When you want to hurry something, that means you no longer care about it and want to get on to other things. I just want to get at it slowly, but carefully and thoroughly.
— R.M. Pirsig, Zen and the Art of Motorcycle Maintenance

Welcome to Happy Doc Family Medicine! My name is Lara Knudsen, and I’m a family physician in Salem, Oregon. I opened this clinic in April 2013 with my husband.

After spending 12 years in college, medical school, and residency training in order to become a doctor, I found it frustrating to work in a large health care system where I felt pressured to see many patients every day. The knowledge and skills that I worked so hard to acquire are not easily compressed into 15-minute visits, nor is responding to people’s innermost fears about their health. Throughout my training, my husband and I took note of burnt out physicians and we resolved to alter our path in order to attempt to avoid that fate. We pledged to try something different if we saw any early signs of a broken give-a-darn in myself.

In residency training I had heard of a different model of clinic, called an "ideal medical practice" or “micro practice." The idea is simple enough - a physician opens a small clinic and runs it alone, or perhaps with one assistant. The overhead expenses are low, which means the doctor can spend a lot more time with each patient because she or he doesn’t need to generate the income to pay for a large clinic and all its staff. This clinic model is becoming more popular and there are at least 500 physicians nationwide who have opened their own micro practices. I held a series of community meetings in Salem in early 2013, eliciting ideas from people about what they want in their clinic, then put those ideas into action.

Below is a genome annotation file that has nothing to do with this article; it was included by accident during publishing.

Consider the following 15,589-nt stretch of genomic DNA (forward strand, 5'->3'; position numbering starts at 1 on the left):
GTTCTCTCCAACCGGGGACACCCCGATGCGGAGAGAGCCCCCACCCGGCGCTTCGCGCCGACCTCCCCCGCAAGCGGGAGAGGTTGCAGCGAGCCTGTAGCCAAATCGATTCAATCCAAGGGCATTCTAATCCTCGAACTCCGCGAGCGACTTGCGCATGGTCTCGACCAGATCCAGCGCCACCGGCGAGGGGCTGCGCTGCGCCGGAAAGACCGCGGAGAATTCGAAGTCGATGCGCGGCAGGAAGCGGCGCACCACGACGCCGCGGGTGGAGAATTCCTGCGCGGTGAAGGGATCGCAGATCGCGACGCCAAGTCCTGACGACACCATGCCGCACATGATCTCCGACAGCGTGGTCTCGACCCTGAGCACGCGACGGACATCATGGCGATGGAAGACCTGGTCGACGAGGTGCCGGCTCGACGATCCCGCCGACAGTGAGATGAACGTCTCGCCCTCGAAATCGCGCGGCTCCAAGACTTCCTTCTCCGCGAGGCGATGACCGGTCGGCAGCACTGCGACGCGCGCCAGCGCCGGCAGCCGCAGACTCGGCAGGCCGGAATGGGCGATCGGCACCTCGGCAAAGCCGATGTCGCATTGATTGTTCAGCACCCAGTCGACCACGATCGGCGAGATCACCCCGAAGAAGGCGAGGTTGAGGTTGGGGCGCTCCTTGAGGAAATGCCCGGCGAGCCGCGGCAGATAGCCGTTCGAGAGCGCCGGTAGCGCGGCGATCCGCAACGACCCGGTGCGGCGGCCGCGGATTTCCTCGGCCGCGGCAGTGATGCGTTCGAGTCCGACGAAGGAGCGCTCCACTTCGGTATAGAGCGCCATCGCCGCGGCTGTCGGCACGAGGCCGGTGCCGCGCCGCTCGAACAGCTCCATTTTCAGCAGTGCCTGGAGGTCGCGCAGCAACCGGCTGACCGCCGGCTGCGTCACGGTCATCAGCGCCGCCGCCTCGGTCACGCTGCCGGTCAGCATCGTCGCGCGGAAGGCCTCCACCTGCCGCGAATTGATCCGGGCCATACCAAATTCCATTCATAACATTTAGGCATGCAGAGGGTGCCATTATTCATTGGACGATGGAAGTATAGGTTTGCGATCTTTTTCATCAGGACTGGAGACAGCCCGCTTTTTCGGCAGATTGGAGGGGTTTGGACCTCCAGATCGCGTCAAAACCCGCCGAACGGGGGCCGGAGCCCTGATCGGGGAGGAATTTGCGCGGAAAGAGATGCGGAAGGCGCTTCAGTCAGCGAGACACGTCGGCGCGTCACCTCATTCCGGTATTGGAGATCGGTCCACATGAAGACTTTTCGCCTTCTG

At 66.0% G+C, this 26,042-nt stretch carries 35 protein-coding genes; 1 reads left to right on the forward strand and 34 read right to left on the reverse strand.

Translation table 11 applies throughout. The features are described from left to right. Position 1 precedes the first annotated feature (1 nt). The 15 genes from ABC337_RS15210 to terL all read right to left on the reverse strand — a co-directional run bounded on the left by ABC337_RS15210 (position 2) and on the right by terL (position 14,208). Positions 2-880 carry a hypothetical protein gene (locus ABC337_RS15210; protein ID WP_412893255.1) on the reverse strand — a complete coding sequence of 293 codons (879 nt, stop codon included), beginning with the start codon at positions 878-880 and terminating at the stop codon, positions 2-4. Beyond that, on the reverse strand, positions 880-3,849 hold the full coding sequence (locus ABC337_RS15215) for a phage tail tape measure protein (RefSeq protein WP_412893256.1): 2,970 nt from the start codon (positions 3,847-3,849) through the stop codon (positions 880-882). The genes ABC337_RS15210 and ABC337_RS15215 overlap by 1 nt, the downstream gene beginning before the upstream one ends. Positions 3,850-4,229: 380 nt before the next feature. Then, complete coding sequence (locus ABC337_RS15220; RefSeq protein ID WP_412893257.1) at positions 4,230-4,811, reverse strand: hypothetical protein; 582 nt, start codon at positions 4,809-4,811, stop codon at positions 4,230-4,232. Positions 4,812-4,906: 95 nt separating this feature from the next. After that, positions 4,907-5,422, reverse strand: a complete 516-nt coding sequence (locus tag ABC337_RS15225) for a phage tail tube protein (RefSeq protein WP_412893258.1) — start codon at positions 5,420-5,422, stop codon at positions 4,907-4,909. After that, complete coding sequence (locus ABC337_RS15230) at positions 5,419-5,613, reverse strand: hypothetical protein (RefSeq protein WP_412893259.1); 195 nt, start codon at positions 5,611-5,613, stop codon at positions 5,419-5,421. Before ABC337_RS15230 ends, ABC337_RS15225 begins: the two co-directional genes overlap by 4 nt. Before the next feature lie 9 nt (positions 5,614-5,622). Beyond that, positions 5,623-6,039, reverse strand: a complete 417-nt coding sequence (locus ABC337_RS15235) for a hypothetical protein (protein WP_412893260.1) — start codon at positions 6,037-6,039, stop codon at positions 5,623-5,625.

If you come to my clinic you’ll see it doesn’t look like a typical health clinic. As one of my 8-year-old patients asked skeptically, “Shouldn’t this clinic be bigger?” In my 330 square feet there is no receptionist or medical assistant. As patients are seen promptly at their appointment time, the waiting room is more for decoration than for waiting. Appointments are 30 minutes long for a simple problem, and an hour for anything more complex. Soft, colorful gowns, made by my family and me, adorn the exam room walls. The thing I love most about my clinic is that I have time to sit and listen to people and hopefully answer all their questions at every visit.

A little about me... I grew up in Portland, Oregon. I moved to Vermont to attend Marlboro College, where I studied International Development Studies and Biology and where I met my husband. I attended medical school and also completed a Master’s in Public Health at George Washington University, in Washington, DC. Throughout that time period, I traveled and wrote a book about women’s health in 7 countries, called Reproductive Rights in a Global Context. I then moved to Madison, Wisconsin, where I completed my residency training in family medicine at the University of Wisconsin. I moved to Salem in 2011. I love hiking, biking, reading, and I am trying to learn how to play a banjo and how to grow vegetables.   

I am Board-Certified with the American Board of Family Medicine. I speak Spanish and enjoy serving the Latino community. I have particular interests in reproductive health, pediatrics, LGBT health, and preventive health. As a family doc, I see patients from "cradle to grave" - newborns to centenarians.